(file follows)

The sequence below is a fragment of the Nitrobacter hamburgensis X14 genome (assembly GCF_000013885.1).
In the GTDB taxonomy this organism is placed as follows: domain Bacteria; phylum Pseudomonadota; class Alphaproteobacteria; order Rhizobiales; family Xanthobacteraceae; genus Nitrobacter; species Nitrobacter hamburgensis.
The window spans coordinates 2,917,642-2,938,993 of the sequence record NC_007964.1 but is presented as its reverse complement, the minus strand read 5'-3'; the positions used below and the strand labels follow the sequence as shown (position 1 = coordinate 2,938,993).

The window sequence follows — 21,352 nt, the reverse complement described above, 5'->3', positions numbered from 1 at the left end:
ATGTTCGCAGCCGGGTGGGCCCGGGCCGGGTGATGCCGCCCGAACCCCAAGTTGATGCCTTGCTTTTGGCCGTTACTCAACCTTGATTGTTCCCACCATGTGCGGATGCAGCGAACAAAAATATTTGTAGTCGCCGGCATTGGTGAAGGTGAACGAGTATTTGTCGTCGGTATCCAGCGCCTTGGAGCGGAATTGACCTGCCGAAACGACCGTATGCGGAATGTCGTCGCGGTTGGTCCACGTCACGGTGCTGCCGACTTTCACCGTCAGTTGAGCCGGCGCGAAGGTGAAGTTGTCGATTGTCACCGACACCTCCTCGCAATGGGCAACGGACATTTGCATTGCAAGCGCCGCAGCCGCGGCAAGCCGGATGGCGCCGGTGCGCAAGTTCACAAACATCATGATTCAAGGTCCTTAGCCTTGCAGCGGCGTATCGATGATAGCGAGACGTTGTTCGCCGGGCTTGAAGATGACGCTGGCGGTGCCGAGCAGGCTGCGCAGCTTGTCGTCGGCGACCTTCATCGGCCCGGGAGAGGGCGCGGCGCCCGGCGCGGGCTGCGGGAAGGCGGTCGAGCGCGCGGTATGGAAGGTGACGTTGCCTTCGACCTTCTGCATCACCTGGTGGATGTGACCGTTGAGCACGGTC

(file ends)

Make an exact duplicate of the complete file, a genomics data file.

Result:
The sequence below is a fragment of the Nitrobacter hamburgensis X14 genome (assembly GCF_000013885.1).
In the GTDB taxonomy this organism is placed as follows: domain Bacteria; phylum Pseudomonadota; class Alphaproteobacteria; order Rhizobiales; family Xanthobacteraceae; genus Nitrobacter; species Nitrobacter hamburgensis.
The window spans coordinates 2,917,642-2,938,993 of the sequence record NC_007964.1 but is presented as its reverse complement, the minus strand read 5'-3'; the positions used below and the strand labels follow the sequence as shown (position 1 = coordinate 2,938,993).

The window sequence follows — 21,352 nt, the reverse complement described above, 5'->3', positions numbered from 1 at the left end:
ATGTTCGCAGCCGGGTGGGCCCGGGCCGGGTGATGCCGCCCGAACCCCAAGTTGATGCCTTGCTTTTGGCCGTTACTCAACCTTGATTGTTCCCACCATGTGCGGATGCAGCGAACAAAAATATTTGTAGTCGCCGGCATTGGTGAAGGTGAACGAGTATTTGTCGTCGGTATCCAGCGCCTTGGAGCGGAATTGACCTGCCGAAACGACCGTATGCGGAATGTCGTCGCGGTTGGTCCACGTCACGGTGCTGCCGACTTTCACCGTCAGTTGAGCCGGCGCGAAGGTGAAGTTGTCGATTGTCACCGACACCTCCTCGCAATGGGCAACGGACATTTGCATTGCAAGCGCCGCAGCCGCGGCAAGCCGGATGGCGCCGGTGCGCAAGTTCACAAACATCATGATTCAAGGTCCTTAGCCTTGCAGCGGCGTATCGATGATAGCGAGACGTTGTTCGCCGGGCTTGAAGATGACGCTGGCGGTGCCGAGCAGGCTGCGCAGCTTGTCGTCGGCGACCTTCATCGGCCCGGGAGAGGGCGCGGCGCCCGGCGCGGGCTGCGGGAAGGCGGTCGAGCGCGCGGTATGGAAGGTGACGTTGCCTTCGACCTTCTGCATCACCTGGTGGATGTGACCGTTGAGCACGGTC